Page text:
The Special Rapporteur’s Report: Changing the Debate on North Korean Human Rights at the UN
The UN Security Council is not going to be the only source of North Korean displeasure in coming weeks and months. We have also seen a number of important new developments at the UN with respect to North Korean human rights. In October, we summarized a hard-hitting Special Rapporteurs report and in December we noted the steady decline in the number of countries willing to back North Korea or abstain on the issue. Roberta Cohen alerted us to an unusually strong statement by UN High Commissioner for Human Rights Navi Pillay, who said the time had come for a full-fledged international inquiry into “serious crimes” that had been taking place in the country for decades.
Even with this movement, we were surprised by the hard edge in the new report by the Special Rapporteur to the UN Human Rights Council, which calls for a commission of inquiry.
The central message of the report is that the UN has been reviewing the human rights situation in North Korea since 2004 and it is time to draw some more definitive legal conclusions. This review process now includes over 60 documents: 22 reports by the Secretary-General and the Special Rapporteur, 16 resolutions adopted by the General Assembly and its subsidiary organs, as well as materials submitted by both the DPRK and the peer review process under the Universal Periodic Review, the concluding observations of the human rights treaty bodies, and the opinions adopted by the Working Group on Arbitrary Detention and the Working Group on Enforced or Involuntary Disappearances.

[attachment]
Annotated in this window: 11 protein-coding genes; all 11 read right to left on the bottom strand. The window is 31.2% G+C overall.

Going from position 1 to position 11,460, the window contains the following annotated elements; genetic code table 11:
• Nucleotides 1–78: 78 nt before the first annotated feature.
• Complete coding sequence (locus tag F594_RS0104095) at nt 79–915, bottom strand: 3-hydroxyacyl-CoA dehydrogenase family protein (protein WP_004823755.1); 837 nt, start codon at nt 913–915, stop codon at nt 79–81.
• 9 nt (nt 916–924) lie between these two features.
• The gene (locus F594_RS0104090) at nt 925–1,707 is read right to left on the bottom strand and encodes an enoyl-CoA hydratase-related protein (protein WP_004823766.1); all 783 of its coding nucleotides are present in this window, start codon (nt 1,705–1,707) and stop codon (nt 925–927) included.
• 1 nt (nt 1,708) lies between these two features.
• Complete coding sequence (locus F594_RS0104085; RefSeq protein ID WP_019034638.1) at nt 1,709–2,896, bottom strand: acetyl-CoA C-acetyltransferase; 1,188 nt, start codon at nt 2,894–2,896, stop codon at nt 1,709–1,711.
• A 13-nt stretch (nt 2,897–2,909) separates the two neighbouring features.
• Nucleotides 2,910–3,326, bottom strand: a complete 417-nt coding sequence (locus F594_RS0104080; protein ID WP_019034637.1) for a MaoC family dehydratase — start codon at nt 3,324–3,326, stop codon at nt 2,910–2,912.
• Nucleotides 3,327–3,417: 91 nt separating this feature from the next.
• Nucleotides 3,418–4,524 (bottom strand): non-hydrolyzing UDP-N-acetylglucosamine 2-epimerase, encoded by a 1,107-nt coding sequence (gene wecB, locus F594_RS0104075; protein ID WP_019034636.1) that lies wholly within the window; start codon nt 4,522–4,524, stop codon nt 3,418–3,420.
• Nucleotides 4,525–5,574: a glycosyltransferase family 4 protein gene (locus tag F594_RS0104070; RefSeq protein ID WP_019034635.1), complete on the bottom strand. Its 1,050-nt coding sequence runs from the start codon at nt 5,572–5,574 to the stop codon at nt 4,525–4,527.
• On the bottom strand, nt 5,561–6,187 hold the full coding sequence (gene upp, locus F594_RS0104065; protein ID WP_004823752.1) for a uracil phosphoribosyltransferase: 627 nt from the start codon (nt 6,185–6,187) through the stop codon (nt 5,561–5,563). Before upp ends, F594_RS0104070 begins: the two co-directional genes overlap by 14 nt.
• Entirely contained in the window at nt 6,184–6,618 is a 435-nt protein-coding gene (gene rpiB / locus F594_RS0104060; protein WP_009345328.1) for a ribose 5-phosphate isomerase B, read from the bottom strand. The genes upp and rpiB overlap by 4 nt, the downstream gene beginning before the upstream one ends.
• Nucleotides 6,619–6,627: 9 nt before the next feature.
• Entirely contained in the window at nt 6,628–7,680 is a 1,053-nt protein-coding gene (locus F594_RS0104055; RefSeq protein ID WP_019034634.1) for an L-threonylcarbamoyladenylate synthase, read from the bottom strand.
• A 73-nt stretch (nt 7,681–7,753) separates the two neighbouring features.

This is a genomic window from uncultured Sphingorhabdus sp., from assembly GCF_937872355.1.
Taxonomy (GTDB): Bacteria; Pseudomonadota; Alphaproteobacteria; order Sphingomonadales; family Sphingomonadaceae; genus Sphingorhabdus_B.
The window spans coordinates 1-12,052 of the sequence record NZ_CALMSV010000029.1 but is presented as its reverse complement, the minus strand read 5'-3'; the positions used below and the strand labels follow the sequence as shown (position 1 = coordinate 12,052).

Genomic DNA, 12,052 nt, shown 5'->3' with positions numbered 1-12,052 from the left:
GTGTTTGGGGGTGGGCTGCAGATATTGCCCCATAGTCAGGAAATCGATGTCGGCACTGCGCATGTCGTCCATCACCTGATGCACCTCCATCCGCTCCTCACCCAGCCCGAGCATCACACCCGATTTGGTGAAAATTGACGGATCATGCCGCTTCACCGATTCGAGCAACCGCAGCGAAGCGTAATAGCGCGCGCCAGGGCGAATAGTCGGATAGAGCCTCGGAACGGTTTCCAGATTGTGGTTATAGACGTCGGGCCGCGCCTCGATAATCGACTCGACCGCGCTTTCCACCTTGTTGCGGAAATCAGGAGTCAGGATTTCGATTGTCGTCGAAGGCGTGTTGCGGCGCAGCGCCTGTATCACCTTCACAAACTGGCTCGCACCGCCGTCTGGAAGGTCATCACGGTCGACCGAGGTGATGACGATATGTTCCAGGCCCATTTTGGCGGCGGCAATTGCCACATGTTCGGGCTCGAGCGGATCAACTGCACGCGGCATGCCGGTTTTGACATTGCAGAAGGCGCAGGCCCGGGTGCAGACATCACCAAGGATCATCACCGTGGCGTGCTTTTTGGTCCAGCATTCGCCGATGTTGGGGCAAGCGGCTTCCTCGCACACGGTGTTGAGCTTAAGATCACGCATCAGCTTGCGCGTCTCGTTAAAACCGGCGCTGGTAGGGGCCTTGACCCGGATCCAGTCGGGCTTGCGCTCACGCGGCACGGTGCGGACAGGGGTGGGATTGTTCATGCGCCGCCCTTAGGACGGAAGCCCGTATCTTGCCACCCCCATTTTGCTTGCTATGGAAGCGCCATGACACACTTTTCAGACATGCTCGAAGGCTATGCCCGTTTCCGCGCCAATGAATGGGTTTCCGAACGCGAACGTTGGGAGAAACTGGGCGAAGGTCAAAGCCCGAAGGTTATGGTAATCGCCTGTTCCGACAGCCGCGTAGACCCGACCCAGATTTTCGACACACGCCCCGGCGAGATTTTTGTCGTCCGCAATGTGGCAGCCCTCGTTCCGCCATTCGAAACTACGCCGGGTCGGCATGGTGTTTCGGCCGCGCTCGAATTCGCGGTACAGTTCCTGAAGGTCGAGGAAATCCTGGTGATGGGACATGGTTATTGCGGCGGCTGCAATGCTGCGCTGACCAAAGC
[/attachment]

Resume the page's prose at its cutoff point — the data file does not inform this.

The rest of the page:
According to the Special Rapporteur, it is possible to extract from these reports patterns of violation of human rights, some of which are “grave” and committed in a “systematic” manner. The indictment includes nine discrete areas that violate international human rights law, including treaties to which North Korea is a party:
- “Violation of the right to food, in particular the effect of State-controlled food distribution policies on the nutritional status and health of the population and the restricted entry of international humanitarian aid to deal with the endemic food crisis;
- Torture and other cruel, inhuman and degrading treatment or punishment, including inhuman conditions of detention;
- Arbitrary detention, as a form of persecution and the criminalization of any behaviour deemed threatening or contrary to the official ideology of the Government, the lack of rule of law and the absence of due process or an independent judiciary;
- Violations of human rights associated with prison camps;
- Discrimination and the disproportionate or specific effect of human rights violations on vulnerable groups, in particular women, children, people living with disabilities and returnees. Of particular concern is the fact that society is divided into three distinct groups classified according to their political allegiance to the Government. A person’s place in this hierarchy determines the level of access that he or she will have to basic human rights, including access to food, health, education and freedom of movement;
- Extensive violation of freedom of expression and other related freedoms;
- Violation of the right to life, in particular the abusive application of the death penalty and the use of public executions;
- Restrictions on freedom of movement and abusive treatment of citizens forcibly returned;
- Enforced disappearances, including in the form of abductions of foreign nationals.”